How are you going to make this come together?  Are you going to use any particular system to make this work?  Sit down and plan this thing out.  I was once taught by someone much smarter than myself to start at the end.  That’s how I personally start my program design and it seems to work.  If someone simply just wants to get bigger, how are you going to do that?  Faster? Skinnier?  Plan it out.

That’s the basic jist.  It helps tremendously to sit down and ask yourself all these questions when you write programs.  KISS-Keep It Simple S… is an acronym that one of my mentors likes to use often and it has been probably one of my best tools in the toolbox.  Putting someone on a physio ball balancing doing squats while performing some Harlem Globetrotter ball spinning isn’t going to make anyone better, but, it will probably get someone hurt.  If not physically then maybe emotionally for the trainer/coach because their clientele isn’t getting better.  I digress.  Keep it simple.


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Exercise Order & Selection Part II

As previously discussed, we need to think about what we are going to do with our clients/athletes based off whatever testing criteria you have used.  This will dictate the corrective exercise selection that we will use to make the movement better.  You can find the discussion here.

After we have done a thorough warm-up and have finished our movement and plyometric series, we can get into the lift.  The questions are: What exercises am I going to put into the lift?  What is the overall training effect I am trying to achieve?  How much volume/intensity/load am I going to place on the individual?  These and in addition to how much rest will I need to provide?  How much time do I have with said athlete/client?  These are all great questions which will hopefully be answered below.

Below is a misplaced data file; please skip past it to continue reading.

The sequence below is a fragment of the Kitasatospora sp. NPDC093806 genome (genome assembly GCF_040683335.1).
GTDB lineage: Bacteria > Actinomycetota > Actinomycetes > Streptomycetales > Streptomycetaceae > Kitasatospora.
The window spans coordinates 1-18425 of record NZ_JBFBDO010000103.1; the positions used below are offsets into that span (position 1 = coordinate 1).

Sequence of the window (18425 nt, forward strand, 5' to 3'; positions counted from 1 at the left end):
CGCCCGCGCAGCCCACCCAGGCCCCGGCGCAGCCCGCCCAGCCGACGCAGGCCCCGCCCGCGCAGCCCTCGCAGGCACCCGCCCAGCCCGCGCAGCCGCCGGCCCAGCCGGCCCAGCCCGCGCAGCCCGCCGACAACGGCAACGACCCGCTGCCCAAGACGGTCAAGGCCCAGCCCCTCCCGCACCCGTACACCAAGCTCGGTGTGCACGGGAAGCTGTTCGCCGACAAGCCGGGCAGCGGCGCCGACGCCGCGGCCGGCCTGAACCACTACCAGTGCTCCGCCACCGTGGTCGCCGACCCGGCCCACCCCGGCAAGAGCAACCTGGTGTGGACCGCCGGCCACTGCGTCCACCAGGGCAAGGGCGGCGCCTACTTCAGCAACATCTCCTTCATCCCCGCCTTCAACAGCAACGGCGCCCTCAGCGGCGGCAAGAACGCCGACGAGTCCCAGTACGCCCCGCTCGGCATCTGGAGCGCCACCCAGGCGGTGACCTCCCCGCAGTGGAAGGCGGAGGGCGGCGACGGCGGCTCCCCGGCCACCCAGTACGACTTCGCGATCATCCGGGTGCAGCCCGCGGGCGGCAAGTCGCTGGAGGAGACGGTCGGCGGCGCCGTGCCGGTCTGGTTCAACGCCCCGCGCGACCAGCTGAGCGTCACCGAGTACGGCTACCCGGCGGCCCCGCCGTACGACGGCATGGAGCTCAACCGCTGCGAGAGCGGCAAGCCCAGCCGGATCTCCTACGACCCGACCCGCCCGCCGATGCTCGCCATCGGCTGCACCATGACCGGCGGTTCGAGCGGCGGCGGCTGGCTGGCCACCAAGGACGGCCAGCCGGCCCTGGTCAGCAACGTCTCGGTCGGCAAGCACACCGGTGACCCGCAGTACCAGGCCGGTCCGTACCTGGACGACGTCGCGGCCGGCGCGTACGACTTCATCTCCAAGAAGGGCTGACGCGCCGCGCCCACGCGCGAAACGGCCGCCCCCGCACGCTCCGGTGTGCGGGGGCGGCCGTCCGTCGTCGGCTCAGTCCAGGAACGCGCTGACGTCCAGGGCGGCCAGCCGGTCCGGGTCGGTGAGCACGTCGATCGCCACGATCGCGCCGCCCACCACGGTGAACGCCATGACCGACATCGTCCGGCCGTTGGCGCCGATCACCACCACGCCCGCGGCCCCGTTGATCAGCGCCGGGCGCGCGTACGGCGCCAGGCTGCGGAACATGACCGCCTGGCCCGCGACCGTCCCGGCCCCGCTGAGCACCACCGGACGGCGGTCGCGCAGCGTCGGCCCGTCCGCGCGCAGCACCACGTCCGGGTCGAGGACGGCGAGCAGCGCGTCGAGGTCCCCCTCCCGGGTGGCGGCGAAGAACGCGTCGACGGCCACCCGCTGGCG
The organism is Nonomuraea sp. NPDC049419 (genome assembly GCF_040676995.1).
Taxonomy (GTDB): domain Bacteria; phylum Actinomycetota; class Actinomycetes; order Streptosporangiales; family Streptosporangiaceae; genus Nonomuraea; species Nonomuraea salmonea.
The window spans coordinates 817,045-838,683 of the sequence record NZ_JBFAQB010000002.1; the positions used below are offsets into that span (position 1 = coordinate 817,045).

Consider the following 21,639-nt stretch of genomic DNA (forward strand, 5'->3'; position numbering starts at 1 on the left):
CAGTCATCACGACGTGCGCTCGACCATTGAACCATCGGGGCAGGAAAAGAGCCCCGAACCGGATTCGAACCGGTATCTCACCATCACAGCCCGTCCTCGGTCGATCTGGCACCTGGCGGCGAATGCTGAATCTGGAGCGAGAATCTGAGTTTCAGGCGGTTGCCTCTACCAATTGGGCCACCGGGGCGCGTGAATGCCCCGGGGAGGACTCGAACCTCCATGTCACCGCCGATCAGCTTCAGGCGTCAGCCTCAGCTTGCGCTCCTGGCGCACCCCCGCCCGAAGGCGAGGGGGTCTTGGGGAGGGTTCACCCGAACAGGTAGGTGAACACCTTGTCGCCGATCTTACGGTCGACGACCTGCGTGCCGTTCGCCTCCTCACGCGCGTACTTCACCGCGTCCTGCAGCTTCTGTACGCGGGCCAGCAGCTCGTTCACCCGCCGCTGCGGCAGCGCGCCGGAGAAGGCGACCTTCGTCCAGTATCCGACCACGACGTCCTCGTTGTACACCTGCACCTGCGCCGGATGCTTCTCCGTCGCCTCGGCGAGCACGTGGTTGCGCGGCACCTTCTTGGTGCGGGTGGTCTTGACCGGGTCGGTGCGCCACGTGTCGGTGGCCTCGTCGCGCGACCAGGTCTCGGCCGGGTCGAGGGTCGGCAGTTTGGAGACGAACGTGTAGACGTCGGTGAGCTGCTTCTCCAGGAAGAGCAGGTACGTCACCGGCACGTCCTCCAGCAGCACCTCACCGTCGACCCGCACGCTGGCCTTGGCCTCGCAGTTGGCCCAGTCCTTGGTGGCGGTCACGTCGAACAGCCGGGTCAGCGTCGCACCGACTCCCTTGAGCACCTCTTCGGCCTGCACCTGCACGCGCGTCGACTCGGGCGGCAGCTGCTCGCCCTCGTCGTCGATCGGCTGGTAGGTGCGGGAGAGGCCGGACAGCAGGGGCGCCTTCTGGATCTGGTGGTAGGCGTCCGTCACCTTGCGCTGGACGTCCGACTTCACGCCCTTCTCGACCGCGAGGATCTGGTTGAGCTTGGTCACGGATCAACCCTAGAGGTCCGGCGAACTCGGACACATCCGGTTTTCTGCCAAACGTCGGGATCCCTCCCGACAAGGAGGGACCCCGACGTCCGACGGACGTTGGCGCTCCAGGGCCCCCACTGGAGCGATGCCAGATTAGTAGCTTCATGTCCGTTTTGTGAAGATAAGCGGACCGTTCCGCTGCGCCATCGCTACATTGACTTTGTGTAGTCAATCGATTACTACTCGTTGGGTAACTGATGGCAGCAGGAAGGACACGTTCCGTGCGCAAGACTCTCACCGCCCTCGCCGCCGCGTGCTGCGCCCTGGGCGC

When working with a general population or athletic population that is coming to your facility, the restrictions aren’t as great.  There is virtually an open window of time to work with these individuals depending on their schedule.  Generally speaking, you can take your general population through a balanced session in 45-75 minutes depending on the difficulty of the day.  However, working with a high school or college team the demands are quite different.  If the athletes are in-season, the coaching staff may not even want the athletes to be training in the weight room.  To performance/strength and conditioning coaches this is absolutely frustrating, but that is a different conversation.  There is a total coaching contact time that the NCAA places on the athletes on a day to day basis that really makes it necessary to have your sessions planned very well.  Additionally, at the high school level, some kids play multiple sports throughout the year.  If a kid plays all three seasons and all three of the coaches don’t want to lift during the season, that kid will potentially not lift unless they’re hanging out with their buddies at the local commercial gym doing curls.  On top of that, this same athlete is most definitely participating in one or more summer sporting camps or club teams.  This potential athlete will more than likely burn out or get injured really quick.